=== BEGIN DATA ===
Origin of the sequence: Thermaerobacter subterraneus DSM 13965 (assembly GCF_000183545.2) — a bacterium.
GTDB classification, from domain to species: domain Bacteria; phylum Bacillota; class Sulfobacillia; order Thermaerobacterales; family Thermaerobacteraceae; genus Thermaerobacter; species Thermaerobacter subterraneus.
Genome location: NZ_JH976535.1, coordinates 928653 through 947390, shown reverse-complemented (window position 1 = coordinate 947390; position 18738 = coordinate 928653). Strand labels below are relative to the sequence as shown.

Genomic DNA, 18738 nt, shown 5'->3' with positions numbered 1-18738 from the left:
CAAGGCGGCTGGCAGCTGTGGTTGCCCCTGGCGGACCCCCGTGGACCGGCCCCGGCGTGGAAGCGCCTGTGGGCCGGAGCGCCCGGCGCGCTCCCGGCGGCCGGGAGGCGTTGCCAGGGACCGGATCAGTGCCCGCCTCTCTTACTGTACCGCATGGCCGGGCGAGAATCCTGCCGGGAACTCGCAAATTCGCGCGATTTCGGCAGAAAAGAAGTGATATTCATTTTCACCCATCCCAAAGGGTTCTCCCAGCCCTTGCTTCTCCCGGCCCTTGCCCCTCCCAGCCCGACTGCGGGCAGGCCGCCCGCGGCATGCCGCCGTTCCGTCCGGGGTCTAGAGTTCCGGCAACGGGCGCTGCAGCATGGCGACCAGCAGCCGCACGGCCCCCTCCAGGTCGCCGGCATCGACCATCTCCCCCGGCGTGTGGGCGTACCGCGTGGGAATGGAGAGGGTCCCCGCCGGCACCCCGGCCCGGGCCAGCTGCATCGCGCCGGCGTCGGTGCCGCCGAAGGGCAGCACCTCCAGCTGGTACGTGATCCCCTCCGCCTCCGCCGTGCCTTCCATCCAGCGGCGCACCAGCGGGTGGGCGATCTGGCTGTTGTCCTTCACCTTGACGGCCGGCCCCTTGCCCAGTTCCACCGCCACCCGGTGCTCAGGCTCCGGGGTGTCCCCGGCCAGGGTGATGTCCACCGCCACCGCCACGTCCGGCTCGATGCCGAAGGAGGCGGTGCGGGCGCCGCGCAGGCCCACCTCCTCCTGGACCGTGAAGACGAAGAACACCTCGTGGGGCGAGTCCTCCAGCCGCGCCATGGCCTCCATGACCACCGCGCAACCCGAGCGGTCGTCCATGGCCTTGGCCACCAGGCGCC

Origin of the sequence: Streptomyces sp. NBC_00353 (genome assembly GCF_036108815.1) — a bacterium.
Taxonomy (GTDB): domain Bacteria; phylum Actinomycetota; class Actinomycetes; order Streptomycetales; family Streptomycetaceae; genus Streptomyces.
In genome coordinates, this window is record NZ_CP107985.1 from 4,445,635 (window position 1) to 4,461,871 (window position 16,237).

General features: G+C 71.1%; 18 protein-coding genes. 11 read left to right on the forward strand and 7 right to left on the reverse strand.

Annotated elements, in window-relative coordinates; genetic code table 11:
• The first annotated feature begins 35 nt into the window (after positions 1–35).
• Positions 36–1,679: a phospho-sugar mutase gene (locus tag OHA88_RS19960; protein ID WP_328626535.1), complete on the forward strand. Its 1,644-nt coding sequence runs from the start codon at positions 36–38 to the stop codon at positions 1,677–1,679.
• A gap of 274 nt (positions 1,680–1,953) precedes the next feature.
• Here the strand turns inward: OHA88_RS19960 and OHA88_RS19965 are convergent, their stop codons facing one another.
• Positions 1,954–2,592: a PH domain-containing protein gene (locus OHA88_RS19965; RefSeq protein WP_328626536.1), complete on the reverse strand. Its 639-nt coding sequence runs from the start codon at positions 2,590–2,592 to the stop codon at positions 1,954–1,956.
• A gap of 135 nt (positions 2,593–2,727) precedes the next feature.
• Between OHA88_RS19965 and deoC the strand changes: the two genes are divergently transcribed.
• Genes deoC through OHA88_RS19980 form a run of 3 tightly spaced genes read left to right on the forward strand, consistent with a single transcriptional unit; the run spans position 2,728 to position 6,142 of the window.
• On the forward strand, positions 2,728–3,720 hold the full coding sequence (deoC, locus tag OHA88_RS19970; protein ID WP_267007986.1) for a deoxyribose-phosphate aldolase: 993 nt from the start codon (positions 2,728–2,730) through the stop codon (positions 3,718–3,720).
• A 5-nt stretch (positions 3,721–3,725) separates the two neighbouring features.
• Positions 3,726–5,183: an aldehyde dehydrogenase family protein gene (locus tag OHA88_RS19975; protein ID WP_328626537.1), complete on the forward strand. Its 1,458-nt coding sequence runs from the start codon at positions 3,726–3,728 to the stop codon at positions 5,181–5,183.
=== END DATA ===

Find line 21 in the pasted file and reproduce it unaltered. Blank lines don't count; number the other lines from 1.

• Positions 3,726–5,183: an aldehyde dehydrogenase family protein gene (locus tag OHA88_RS19975; protein ID WP_328626537.1), complete on the forward strand. Its 1,458-nt coding sequence runs from the start codon at positions 3,726–3,728 to the stop codon at positions 5,181–5,183.